The Dutch Republic

  • Rudolf Rasch
Part of the Man & Music book series (MAMU)


The contribution of the Netherlands to the history of music is less conspicuous than those of its larger neighbours — Germany, France and England. Its chief period of fame was during the later fifteenth century and the sixteenth, when five generations of Netherlands composers were responsible for developing the Renaissance polyphonic style that reached its climax in the works of Roland de Lassus (d 1594). Most of them came from the Southern Netherlands and the nearby Walloon and northern French territories, but they were active not only in the cities of northern Europe but also in Spain, Italy and the Austrian empire.


Eighteenth Century Seventeenth Century Musical Activity Dutch Republic Vocal Music 
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Bibliographical Note

  1. Much of the literature on the musical history of the Netherlands is in Dutch. General collections of source material have been published during the nineteenth century under the title Bouwsteenen (3 vols., Amsterdam, 1868–81) and during the twentieth as Bouwstenen voor een geschiedenis der toonkunst in de Nederlanden (4 vols., 1965–86; with a certain concentration on organs and organists). Articles on all areas of Dutch musical history can be found in the journal of the Society for Dutch Musical History, Tijdschrift van de Vereniging voor nederlandse muziekgeschiedenis ( TVNM; from 1881); the Dutch music periodical Mens en melodie (from 1945) is also valuable. The seventeenth and eighteenth centuries have still not been explored systematically. A classic, though superficial, work is D. J. Balfoort’s Het muziekleven in Nederland in de 17de en 18de eeuw (Amsterdam, 1938; repr. 1981); it is, however, in need of revision. Two general histories of music in the Netherlands include chapters on the seventeenth and eighteenth centuries: W. H. Thijsse, Zeven eeuwen nederlandse muziek (Rijswijk, 1949);Google Scholar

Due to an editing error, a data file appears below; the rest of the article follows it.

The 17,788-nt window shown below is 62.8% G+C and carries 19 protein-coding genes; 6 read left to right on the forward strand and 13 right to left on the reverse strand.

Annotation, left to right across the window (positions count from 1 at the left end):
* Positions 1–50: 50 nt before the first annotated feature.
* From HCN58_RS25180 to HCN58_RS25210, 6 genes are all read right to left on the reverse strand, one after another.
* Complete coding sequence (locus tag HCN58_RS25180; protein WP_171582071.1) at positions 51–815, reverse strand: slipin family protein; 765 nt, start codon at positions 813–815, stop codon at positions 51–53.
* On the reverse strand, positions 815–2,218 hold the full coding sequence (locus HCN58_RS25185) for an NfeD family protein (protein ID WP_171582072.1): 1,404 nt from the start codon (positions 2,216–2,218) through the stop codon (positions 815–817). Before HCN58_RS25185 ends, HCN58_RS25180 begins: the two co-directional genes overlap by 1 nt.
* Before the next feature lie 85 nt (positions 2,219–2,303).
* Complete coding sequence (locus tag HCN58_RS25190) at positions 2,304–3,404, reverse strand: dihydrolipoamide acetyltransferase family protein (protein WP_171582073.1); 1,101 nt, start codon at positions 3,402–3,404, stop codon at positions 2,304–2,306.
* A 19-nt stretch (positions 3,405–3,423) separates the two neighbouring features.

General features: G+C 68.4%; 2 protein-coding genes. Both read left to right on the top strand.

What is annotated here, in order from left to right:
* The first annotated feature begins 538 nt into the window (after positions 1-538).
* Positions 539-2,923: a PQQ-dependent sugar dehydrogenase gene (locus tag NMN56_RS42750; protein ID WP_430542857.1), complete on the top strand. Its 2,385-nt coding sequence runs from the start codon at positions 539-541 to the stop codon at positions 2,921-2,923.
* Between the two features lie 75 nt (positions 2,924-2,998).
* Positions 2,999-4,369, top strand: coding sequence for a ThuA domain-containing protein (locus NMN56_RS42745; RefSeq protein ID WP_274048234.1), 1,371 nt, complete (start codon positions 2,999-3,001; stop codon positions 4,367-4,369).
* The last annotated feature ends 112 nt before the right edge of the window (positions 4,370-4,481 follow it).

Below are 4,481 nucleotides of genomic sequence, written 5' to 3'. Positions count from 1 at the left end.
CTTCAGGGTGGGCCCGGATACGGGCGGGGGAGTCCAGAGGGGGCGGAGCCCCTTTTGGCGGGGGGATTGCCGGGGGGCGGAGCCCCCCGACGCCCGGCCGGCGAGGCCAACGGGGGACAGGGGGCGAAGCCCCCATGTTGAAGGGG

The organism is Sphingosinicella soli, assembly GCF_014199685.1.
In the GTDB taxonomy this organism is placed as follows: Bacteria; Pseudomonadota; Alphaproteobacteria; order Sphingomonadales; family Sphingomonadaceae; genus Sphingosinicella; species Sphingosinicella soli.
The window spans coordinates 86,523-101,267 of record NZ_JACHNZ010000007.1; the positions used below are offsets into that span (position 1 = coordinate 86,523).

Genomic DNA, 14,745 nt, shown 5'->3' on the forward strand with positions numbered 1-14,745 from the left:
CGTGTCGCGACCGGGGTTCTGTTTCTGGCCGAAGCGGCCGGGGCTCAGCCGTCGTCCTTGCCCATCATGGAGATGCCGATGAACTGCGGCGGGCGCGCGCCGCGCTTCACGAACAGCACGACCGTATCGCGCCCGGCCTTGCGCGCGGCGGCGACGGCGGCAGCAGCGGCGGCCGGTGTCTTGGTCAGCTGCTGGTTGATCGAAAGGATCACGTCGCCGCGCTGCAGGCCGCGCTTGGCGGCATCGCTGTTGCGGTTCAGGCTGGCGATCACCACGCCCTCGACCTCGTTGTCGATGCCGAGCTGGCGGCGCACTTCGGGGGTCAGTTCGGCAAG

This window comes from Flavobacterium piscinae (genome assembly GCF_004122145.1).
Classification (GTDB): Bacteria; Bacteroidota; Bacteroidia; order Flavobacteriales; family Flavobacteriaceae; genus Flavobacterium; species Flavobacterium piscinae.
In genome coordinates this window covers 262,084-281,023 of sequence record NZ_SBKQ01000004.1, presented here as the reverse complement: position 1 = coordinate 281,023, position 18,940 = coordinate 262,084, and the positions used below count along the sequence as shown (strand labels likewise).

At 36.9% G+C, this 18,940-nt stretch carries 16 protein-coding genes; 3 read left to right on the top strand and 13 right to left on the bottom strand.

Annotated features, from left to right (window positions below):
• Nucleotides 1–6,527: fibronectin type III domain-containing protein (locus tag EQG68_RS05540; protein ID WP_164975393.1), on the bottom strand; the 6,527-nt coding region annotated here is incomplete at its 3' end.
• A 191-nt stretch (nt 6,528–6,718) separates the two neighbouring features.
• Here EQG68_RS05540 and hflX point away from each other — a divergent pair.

2. G. van den Borren, Geschiedenis van de muziek in de Nederlanden (Amsterdam, 1949–51). Two works by the banker, music collector and amateur musicologist D. F. Scheurleer, though not directly concerned with the period, nevertheless contain much information: Het muziekleven van Amsterdam in de 17de eeuw (Amsterdam, 1904); and Het muziekleven in Nederland in de tweede helft der 18de eeuw in verband met Mozart’s verblijf aldaar (The Hague, 1909). The best text on the history of Calvinist church music in the Dutch Republic is J. R. Luth, {Daer wert om ‘t seerste uytgekreten …’ (Kampen, 1986).Google Scholar
  3. There are a number of studies of individual musicians: on Blankenburg, D. J. Balfoort’s ‘Quirinus Gideon van Blankenburg’, Jaarboek ‘Die Haghe’ 1938 (1939), 153–224;Google Scholar
  4. on De Fesch, F. van den Bremt’s Willem de Fesch (1687–1757?) (Louvain, 1949)Google Scholar
  5. R. Tusler, ed., Willem de Fesch (1687-C.1760) (Alkmaar, 1987);Google Scholar
  6. on Havingha, J. W. Enschedé’s ‘Gerhardus Havingha en het orgel in de Sint Laurenskerk te Alkmaar’, TVNM, viii/3 (1907), 181–261;Google Scholar